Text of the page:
At first glance, the Unconventional Computing Laboratory looks like an ordinary workspace, with computers and scientific instruments lining its clean, smooth countertops. But if you look closely, the anomalies begin to emerge. A series of videos shared with PopSci show the strange quirks of this research: Atop the cluttered desks are large plastic containers with electrodes protruding from a foam-like substance and a massive motherboard with tiny oyster mushrooms growing on top.
No, this lab is not trying to recreate scenes from “The Last of Us”. The researchers there have been working on this sort of thing for a while: It was founded in 2001 with the belief that the computers of the next century will be made of chemical or living systems, or wet materials, that will work in harmony with hardware and hardware. software.
Why? Integrating these complex dynamics and system architectures into computing infrastructure would, in theory, enable information to be processed and analyzed in new ways. And it’s definitely an idea that’s gained ground recently, seen through experimental biology-based algorithms and prototype microbe sensors and kombucha circuit boards.
In other words, they are trying to see if fungi can perform computational and sensing functions.
With mushroom computers, the mycelium – the mushroom’s branched, net-like root structure – acts as a conductor as well as the electronic components of a computer. (Remember, the mushroom is just the fruiting body of the mushroom.) They can receive and send electrical signals, as well as retain memory.
“I mix mycelium cultures with hemp or with wood shavings and then place it in closed plastic boxes and let the mycelium colonize the substrate, so everything then looks white,” says Andrew Adamatzky, director of the Unconventional Computing Laboratory at the University of the West of England in Bristol, UK. “Then we insert electrodes and record the electrical activity of the mycelium. So through the stimulation there is electrical activity, and then we get the response.” He notes that this is the UK’s only wet lab – one where chemical, liquid or biological substances are present – in any computer science department.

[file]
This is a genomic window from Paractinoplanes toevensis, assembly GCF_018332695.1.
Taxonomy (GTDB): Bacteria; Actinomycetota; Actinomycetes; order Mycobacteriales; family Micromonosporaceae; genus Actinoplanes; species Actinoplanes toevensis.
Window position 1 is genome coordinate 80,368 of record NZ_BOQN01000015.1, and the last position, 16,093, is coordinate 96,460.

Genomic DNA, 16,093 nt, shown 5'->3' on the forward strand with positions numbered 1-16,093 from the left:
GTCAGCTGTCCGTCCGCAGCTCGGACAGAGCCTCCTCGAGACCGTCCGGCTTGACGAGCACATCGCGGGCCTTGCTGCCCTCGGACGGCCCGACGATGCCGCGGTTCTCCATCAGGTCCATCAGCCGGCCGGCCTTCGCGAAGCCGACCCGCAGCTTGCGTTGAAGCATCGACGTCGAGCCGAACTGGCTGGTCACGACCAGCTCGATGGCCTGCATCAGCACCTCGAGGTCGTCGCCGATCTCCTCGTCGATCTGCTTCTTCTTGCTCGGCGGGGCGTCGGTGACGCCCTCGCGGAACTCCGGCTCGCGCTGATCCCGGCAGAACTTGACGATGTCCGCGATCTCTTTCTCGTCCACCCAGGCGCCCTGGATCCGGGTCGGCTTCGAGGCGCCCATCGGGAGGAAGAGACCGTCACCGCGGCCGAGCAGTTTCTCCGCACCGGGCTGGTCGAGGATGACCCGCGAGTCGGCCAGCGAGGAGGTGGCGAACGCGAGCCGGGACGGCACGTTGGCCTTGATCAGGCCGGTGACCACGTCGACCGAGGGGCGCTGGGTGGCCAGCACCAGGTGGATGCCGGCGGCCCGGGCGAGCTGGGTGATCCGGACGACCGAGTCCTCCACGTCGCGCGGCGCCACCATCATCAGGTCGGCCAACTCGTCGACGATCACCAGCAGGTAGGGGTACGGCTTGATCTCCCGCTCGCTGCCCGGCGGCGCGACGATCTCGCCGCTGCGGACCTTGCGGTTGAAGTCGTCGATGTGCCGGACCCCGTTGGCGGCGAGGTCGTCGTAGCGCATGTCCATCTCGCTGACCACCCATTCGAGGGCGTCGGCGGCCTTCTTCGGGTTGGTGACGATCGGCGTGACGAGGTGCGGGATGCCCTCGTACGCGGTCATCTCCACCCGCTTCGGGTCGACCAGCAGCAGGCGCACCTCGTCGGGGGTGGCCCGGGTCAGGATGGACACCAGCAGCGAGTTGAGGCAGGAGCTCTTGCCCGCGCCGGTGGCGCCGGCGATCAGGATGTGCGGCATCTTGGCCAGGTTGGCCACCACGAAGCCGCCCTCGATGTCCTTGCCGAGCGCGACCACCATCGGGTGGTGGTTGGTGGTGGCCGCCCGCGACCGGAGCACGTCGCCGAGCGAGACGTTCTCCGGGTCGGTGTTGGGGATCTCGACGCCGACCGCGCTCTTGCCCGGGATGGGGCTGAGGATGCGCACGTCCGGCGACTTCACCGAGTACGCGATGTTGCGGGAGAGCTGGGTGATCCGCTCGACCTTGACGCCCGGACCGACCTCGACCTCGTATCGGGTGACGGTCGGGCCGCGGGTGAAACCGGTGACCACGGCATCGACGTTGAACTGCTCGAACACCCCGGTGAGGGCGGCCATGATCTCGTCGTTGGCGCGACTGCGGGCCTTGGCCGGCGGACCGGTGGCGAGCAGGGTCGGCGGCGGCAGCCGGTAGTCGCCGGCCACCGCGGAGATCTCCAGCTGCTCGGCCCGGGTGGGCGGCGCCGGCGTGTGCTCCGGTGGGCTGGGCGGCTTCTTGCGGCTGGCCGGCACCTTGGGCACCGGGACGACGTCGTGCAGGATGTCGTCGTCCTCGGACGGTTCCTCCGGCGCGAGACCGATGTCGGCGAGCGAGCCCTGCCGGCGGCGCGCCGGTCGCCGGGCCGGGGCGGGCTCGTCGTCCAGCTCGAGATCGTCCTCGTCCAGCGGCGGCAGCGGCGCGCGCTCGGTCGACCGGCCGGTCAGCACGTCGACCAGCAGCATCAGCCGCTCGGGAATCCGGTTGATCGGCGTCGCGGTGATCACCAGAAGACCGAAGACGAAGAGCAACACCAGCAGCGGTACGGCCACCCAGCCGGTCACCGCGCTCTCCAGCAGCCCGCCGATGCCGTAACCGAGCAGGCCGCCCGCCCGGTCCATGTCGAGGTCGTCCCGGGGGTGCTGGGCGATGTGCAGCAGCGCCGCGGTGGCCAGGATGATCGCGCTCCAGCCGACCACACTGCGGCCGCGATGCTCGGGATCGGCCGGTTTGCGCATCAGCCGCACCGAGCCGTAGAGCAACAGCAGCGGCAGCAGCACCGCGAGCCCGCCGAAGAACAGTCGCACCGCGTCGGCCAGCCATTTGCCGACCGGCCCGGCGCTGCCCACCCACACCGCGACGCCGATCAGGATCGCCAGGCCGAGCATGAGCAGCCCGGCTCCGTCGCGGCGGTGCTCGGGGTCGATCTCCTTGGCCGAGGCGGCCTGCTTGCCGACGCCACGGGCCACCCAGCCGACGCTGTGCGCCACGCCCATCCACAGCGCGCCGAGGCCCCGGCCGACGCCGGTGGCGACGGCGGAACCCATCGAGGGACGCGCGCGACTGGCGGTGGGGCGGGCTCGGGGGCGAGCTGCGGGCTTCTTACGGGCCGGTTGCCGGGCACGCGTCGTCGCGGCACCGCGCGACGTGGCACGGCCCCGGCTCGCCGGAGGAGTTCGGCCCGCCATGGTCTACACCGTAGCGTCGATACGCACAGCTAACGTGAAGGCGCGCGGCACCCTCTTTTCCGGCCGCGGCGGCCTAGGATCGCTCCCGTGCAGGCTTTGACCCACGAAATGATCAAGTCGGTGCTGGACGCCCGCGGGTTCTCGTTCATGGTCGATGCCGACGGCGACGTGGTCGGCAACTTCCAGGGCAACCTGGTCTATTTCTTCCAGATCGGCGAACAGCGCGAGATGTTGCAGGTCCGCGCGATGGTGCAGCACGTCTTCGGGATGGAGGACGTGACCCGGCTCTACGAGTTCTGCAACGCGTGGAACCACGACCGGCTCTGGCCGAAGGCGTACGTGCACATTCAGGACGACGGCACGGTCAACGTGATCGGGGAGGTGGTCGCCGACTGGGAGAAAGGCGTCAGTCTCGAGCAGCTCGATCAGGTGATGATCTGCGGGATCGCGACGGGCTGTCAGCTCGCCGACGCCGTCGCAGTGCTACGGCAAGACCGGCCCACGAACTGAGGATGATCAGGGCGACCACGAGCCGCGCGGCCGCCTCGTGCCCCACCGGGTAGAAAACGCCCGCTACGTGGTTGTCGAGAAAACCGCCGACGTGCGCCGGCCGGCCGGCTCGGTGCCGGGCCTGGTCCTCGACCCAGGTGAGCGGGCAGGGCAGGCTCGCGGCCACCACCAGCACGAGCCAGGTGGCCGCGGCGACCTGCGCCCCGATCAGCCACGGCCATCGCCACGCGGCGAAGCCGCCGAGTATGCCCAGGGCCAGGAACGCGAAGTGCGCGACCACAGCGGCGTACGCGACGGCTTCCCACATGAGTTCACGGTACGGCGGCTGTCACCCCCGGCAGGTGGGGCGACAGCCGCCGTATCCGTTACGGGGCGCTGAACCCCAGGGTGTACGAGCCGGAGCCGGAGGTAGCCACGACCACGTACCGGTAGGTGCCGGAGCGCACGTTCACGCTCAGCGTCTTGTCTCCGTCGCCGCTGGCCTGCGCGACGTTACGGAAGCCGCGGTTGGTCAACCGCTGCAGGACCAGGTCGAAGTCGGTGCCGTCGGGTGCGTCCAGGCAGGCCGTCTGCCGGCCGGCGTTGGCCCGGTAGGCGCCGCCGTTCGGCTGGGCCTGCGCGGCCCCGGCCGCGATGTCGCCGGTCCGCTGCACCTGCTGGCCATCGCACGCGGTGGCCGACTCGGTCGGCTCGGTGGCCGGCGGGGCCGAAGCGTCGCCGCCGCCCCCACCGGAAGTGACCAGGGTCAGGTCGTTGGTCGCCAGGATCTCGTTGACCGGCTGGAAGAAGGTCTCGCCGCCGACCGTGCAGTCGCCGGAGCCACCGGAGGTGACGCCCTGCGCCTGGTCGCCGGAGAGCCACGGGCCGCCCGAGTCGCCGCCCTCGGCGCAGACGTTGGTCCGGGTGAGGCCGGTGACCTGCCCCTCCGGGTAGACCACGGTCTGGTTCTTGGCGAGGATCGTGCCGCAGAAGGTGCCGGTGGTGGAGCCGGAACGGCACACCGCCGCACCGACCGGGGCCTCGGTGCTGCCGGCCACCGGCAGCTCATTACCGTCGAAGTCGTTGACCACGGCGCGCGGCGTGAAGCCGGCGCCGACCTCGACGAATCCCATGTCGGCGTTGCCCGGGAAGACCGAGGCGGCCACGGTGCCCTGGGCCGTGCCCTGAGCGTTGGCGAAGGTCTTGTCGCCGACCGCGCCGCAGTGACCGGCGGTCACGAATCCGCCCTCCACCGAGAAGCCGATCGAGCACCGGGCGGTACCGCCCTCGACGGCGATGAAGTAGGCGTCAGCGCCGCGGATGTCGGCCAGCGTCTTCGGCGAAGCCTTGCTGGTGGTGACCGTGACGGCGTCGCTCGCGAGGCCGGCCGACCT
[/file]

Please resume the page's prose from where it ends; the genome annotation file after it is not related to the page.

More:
The classic computers today see problems as binaries: the ones and zeros that represent the traditional approach these devices use. However, most real-world dynamics cannot always be captured through that system. This is why researchers are working with technologies such as quantum computers (which can better simulate molecules) and living brain cell-based chips (which can better mimic neural networks), because they can represent and process information in different ways, using a series of complex, multidimensional functions and provide more accurate calculations for certain problems.
Already, scientists know that fungi stay connected to the environment and organisms around them by using a kind of “internet” communication. You may have heard this called the wood wide web. By deciphering the language fungi use to send signals through this biological network, scientists may not only be able to gain insights into the state of underground ecosystems, but also harness them to improve our own information systems.